Vol 9. Issue 30 / October 12, 2009

An Eye to the Future

By Mika Ono

Martin Friedlander, professor at The Scripps Research Institute and physician at Scripps Clinic and Green Hospital, has a knack for being at the right place at the right time. Most recently, Friedlander finds himself in the vanguard of one of the hottest topics in medical research—stem cell therapy—as a specialist in one of its most promising therapeutic areas—the eye.

"There's a huge interest in stem cells right now," says Friedlander. "Almost every week I get a call, often about a new stem cell conference or symposium that is being organized. There's a lot of excitement."

The promise of stem cells spring from the fact that they are "pluripotent," in other words they possess the ability to develop into many other distinct cell types, such as nerve, heart, or lung cells. This chameleon-like property holds out the tantalizing possibility of harnessing this ability in the repair of damaged tissue from any number of diseases.

Friedlander's most recent grant—$6 million from the California Institute for Regenerative Medicine (CIRM)—funds research into a new approach to developing treatments for age-related macular degeneration, a common condition that can lead to blindness.

The leading cause of vision loss in Americans over the age of 65, age-related macular degeneration is caused by a loss of cells called retinal pigmented epithelium (RPE), which then leads to a loss of central vision. Vision is lost due to damage to the retina, the "sensory" membrane that lines the eye, contains the rods and cones that capture photons, and signals the brain through the optic nerve.

"The clinical reality is that 6 to 8 percent of people over the age of 75 are legally blind from this disease," notes Friedlander, who sees patients every Wednesday in the clinic in addition to his work in the laboratory.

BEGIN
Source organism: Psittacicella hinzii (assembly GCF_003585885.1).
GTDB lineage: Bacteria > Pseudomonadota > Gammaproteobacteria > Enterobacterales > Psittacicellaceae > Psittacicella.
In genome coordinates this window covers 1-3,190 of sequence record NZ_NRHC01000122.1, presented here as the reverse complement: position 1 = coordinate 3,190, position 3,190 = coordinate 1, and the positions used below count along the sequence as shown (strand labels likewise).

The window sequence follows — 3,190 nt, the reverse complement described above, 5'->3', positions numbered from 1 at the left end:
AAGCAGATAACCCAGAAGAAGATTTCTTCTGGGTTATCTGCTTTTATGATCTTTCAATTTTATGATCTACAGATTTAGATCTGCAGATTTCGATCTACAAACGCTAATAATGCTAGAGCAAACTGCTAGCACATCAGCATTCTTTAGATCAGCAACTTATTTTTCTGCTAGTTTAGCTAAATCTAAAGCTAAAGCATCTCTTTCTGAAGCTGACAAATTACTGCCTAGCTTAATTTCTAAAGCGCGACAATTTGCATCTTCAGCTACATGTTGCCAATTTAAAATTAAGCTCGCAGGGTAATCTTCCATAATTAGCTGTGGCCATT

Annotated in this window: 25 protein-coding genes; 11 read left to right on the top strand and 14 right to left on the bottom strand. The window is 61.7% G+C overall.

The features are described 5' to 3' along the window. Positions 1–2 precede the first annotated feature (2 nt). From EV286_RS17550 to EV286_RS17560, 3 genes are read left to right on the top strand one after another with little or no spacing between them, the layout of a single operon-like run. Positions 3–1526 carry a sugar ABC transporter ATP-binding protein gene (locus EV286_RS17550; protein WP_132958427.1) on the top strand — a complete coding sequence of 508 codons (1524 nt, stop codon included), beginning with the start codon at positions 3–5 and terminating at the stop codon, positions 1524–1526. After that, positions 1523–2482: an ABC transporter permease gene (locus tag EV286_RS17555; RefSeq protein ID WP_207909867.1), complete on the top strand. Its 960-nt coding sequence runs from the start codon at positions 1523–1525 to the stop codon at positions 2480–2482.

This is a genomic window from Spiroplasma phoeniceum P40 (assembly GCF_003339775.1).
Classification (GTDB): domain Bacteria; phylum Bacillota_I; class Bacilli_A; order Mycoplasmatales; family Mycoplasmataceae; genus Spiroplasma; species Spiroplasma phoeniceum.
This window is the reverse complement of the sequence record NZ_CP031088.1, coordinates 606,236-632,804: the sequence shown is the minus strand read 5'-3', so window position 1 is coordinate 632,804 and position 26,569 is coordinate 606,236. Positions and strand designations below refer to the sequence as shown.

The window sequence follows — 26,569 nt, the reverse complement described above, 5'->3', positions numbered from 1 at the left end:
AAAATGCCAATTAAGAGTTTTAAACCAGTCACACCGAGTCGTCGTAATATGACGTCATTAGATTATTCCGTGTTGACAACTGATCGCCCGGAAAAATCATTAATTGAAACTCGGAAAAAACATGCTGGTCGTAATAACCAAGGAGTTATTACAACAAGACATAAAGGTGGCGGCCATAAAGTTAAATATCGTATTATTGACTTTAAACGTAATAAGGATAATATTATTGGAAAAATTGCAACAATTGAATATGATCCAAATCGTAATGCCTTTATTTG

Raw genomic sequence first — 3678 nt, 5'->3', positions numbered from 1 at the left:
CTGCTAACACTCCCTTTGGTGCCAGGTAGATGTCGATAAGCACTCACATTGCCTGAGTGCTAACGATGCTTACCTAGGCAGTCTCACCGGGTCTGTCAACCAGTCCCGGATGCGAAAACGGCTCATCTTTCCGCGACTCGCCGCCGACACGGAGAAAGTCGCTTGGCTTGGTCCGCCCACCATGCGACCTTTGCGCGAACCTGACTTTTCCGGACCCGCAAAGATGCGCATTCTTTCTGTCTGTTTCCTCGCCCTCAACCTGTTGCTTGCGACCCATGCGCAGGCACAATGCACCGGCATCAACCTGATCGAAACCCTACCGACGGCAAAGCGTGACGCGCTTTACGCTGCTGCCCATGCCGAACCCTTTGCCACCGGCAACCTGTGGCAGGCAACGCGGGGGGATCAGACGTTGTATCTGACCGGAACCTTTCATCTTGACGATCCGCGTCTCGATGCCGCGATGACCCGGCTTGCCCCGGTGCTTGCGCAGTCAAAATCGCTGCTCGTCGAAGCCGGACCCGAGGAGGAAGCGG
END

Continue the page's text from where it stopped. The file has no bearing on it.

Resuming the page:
Although antioxident supplements can slow progression of age-related macular degeneration and some drugs can address the "wet" form of the condition (involving the abnormal growth of new blood vessels), there is currently no treatment that will prevent or reverse the loss of RPE cells and the resulting loss of vision. The need for new treatments is especially acute for the more common "dry" form of the disease (involving degeneration and scarring of the macula, an area near the center of the retina with the greatest visual acuity).

Finding a way to replace these valuable RPE cells could potentially preserve vision, quality of life, and independence for a great many people. But how to accomplish this feat?

Finding a Way

Despite its promise, stem cell therapy is still at an early stage of development, with many unanswered questions and a number of potential pitfalls for the unwary. Friedlander, however, is now hopeful that with further research stem cell therapy can indeed become a reality.

One potential problem that troubled Friedlander about some proposed types of stem cell therapy was tissue rejection, also a major challenge with organ transplantation. Even though the eye is somewhat sealed off from the immune system, Friedlander never warmed to the idea of using stem cells from embryonic tissue for therapeutic purposes, even apart from the ethical controversy involved. "I didn't like the idea of taking cells from somebody else and putting them in the eye," he says.

So when Friedlander first chose to enter the field of stem cell research about 10 years ago, he opted to research the use of a type of stem cell that resides in adult bone marrow. That way, stem cells could be administered to the same individual who generated the cells. While not easy to extract and possessing slightly different properties than embryonic stem cells, the use of bone marrow-derived stem cells did indeed avoid the issue of tissue rejection.

Even better, Friedlander and colleagues showed the cells acted therapeutically. In a series of studies, the group showed the potential of this approach. When the team injected immature white blood cells from bone marrow—myeloid progenitors—into a mouse eye, these cells integrated into the back of an eye that was developing normally. When these stem cells were injected into an eye with an abnormal vasculature (network of blood vessels), they stabilized and prevented deterioration of the eye. In addition to rescuing blood vessels, the cells had a "neurotrophic rescue effect" in which neurons in the eye were saved. Further work described some of the mechanisms of these rescue effects, showing that the progenitor cells migrate to avascular areas of the retina, and once there differentiate into cells called microglia that actively promote vascular repair.